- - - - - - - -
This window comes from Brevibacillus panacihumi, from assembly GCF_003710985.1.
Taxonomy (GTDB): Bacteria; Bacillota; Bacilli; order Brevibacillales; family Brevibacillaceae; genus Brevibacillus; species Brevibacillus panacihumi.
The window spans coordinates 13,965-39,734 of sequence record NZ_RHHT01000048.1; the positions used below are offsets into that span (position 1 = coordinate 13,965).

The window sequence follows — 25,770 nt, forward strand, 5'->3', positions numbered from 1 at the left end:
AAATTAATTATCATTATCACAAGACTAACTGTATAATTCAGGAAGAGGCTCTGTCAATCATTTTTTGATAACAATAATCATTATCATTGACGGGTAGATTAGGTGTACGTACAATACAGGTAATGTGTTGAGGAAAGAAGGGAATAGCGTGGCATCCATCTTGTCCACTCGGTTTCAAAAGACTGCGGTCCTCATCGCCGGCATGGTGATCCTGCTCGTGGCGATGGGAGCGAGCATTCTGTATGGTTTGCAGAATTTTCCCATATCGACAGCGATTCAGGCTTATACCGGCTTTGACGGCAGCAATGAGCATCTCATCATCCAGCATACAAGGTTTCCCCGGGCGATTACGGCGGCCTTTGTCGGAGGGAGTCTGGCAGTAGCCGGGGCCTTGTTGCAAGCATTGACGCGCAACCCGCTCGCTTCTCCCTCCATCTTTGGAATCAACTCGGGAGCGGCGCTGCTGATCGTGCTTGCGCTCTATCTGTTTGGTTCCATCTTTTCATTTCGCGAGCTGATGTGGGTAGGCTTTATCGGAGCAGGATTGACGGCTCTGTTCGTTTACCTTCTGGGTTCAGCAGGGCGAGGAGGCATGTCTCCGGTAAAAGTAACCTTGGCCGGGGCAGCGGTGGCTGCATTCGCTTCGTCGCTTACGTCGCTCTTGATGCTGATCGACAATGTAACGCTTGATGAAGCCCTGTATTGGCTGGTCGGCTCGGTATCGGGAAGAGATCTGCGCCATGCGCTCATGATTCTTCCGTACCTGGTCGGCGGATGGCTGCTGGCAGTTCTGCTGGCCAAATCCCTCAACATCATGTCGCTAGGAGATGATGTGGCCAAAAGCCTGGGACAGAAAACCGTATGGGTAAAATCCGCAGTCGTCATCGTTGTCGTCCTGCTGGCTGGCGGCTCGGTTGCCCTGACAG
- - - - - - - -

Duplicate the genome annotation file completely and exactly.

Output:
This window comes from Brevibacillus panacihumi, from assembly GCF_003710985.1.
Taxonomy (GTDB): Bacteria; Bacillota; Bacilli; order Brevibacillales; family Brevibacillaceae; genus Brevibacillus; species Brevibacillus panacihumi.
The window spans coordinates 13,965-39,734 of sequence record NZ_RHHT01000048.1; the positions used below are offsets into that span (position 1 = coordinate 13,965).

The window sequence follows — 25,770 nt, forward strand, 5'->3', positions numbered from 1 at the left end:
AAATTAATTATCATTATCACAAGACTAACTGTATAATTCAGGAAGAGGCTCTGTCAATCATTTTTTGATAACAATAATCATTATCATTGACGGGTAGATTAGGTGTACGTACAATACAGGTAATGTGTTGAGGAAAGAAGGGAATAGCGTGGCATCCATCTTGTCCACTCGGTTTCAAAAGACTGCGGTCCTCATCGCCGGCATGGTGATCCTGCTCGTGGCGATGGGAGCGAGCATTCTGTATGGTTTGCAGAATTTTCCCATATCGACAGCGATTCAGGCTTATACCGGCTTTGACGGCAGCAATGAGCATCTCATCATCCAGCATACAAGGTTTCCCCGGGCGATTACGGCGGCCTTTGTCGGAGGGAGTCTGGCAGTAGCCGGGGCCTTGTTGCAAGCATTGACGCGCAACCCGCTCGCTTCTCCCTCCATCTTTGGAATCAACTCGGGAGCGGCGCTGCTGATCGTGCTTGCGCTCTATCTGTTTGGTTCCATCTTTTCATTTCGCGAGCTGATGTGGGTAGGCTTTATCGGAGCAGGATTGACGGCTCTGTTCGTTTACCTTCTGGGTTCAGCAGGGCGAGGAGGCATGTCTCCGGTAAAAGTAACCTTGGCCGGGGCAGCGGTGGCTGCATTCGCTTCGTCGCTTACGTCGCTCTTGATGCTGATCGACAATGTAACGCTTGATGAAGCCCTGTATTGGCTGGTCGGCTCGGTATCGGGAAGAGATCTGCGCCATGCGCTCATGATTCTTCCGTACCTGGTCGGCGGATGGCTGCTGGCAGTTCTGCTGGCCAAATCCCTCAACATCATGTCGCTAGGAGATGATGTGGCCAAAAGCCTGGGACAGAAAACCGTATGGGTAAAATCCGCAGTCGTCATCGTTGTCGTCCTGCTGGCTGGCGGCTCGGTTGCCCTGACAG